This pretty much says it all: General Petraeus is going to Afghanistan at the President's request to lead the war effort there, but his wife Holly's struggle to defend our troops against the predatory lending practices of car dealers has been lost. Holly will become another military spouse who lost a battle with car dealers while a loved one serves overseas. Both Houses of Congress are apparently willing to "support the troops" only when it doesn't get in the way of doing favors for the guys raising money at those rubber-chicken campaign fundraisers back home.
Let's hope the General has better luck against Mullah Omar than his wife had against Tony Federico. Tony's the auto dealer we wrote about the other day - the one who says he always gets the best deals for his customers, but doesn't want anyone checking to see if that's true or not. In this Congress, the score is now Tony 1, Holly 0.
The House/Senate Committee approved a carve-out for auto dealers that exempts them from oversight by the Consumer Financial Protection Bureau. There are no good policy reasons for that. The argument that "car dealers had nothing to do with the economic crisis" doesn't wash. As Jeff Sovern observed in Politico, reform is designed to prevent the next crisis as much as it is to avoid a repeat of the last one. With nearly a trillion dollars a year written in auto loans each year, and with auto dealers having the same perverse incentives as mortgage brokers, it's a tragedy waiting to happen.
And it's a tragedy that is happening - every day, in communities all over the country. Holly Petraeus stepped in because she was one of many military family members who grew tired of seeing soldiers exploited by fast-talking bait and switch artists at a vulnerable and frightening time in their lives. When it push comes to shove, gladhanding contributors was more important to Congress than looking out for the interests of our soldiers ... and other ordinary citizens. The racially discriminatory patterns behind auto lending didn't disturb them, either, nor did the average of $647 added to the cost of each vehicle as a result of dealer markups. (More info here and here.)
Negotiators are working to undo a little of the damage done by this decision. As the AP reported yesterday, auto dealers will still be covered by Federal truth-in-lending laws, although the Fed will have to write a justification every time it tried to write rules that specifically deal with auto loans. And there's a plan to create a "fast track" for the Federal Trade Commission to write rules that address auto loans.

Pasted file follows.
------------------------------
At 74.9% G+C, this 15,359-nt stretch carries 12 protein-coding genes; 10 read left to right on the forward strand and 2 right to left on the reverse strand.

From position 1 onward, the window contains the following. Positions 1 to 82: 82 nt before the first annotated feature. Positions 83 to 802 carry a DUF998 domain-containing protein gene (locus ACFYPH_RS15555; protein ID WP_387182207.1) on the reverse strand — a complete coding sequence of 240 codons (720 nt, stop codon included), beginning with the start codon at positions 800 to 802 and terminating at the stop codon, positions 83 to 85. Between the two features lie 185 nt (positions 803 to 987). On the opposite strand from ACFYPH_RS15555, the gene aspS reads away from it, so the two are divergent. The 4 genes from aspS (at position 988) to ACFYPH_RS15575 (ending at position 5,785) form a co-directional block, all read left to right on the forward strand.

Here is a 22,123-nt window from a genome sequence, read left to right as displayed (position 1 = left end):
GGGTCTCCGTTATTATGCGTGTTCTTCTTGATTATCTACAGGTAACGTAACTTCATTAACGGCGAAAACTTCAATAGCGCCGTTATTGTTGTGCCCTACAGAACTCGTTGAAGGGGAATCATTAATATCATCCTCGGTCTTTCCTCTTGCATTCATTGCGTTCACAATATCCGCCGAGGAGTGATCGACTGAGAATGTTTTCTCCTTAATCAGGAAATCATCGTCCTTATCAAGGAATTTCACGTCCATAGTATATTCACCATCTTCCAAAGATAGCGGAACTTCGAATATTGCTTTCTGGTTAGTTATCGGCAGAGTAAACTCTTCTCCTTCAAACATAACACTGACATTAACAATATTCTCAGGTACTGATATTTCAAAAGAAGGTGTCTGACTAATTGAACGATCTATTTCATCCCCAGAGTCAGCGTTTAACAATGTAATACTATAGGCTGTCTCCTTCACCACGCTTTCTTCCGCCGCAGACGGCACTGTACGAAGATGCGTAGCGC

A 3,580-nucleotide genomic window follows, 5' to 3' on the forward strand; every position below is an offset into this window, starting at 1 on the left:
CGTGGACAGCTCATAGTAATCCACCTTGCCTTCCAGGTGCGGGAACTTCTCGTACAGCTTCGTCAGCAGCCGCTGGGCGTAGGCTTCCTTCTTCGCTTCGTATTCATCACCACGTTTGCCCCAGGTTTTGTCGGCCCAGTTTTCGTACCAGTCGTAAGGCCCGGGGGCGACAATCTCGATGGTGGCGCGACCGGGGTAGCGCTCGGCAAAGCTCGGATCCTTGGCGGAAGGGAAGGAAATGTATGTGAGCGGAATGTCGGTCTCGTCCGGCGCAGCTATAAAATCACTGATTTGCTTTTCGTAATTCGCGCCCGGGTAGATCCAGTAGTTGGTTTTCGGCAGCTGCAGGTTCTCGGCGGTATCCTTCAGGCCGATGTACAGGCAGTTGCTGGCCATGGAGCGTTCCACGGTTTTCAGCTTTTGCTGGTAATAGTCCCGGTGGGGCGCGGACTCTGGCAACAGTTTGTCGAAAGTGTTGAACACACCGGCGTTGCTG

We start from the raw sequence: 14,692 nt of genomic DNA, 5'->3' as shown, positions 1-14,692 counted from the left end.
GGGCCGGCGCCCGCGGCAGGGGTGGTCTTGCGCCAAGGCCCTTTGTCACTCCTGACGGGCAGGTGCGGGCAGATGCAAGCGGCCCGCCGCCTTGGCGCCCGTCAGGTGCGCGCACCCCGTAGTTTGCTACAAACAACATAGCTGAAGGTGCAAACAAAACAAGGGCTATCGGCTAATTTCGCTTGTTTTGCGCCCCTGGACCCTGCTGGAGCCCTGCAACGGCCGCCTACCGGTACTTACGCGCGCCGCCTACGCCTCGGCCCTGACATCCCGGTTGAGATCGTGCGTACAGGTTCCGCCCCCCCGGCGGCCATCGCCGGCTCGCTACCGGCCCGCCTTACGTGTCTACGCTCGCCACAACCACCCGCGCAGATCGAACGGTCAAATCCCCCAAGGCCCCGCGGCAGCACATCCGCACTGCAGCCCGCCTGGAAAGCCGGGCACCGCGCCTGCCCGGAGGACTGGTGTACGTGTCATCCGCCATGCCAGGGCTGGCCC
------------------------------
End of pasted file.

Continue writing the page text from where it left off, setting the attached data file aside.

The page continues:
But these are band-aids on the gaping wound created by this sweetheart deal. Every lender but one will have to answer to the Consumer Financial Protection Bureau, leaving a messy and confusing two-tiered oversight system that's ripe for exploitation.
We promoted the CREDO/Campaign for America's Future fax campaign last week, saying " Send a fax. Call your Senator and Representative. If you do, we can have you in a nice financial reform package, complete with consumer protections against auto dealer rip offs." Apparently I was overselling - which may qualify me for a job at an auto dealership - but send the fax and make the call anyway. That will let them know you're unhappy, and that you want the FTC and the Federal Reserve to push for the strongest possible regulations. And let the Senators who voted to encourage Tony's giveaway (my Senator, Barbara Boxer, is one of them) know you want them to push for real oversight of these loans.
General Petraeus specializes in counterinsurgency, which is defined as "armed conflict against an insurgency by forces aligned with the recognized government of the territory in which the conflict takes place." Too bad he didn't share some of his techniques with his wife before she went to plead her case before Congress. In the battle between our troops and Tony Federico, the troops never really had a chance.
Cross-posted (with some rewording) at Huffington Post and Our Future as part of the Curbing Wall Street project.
— Photo used under Creative Commons license by Flickr - user bitzcelt.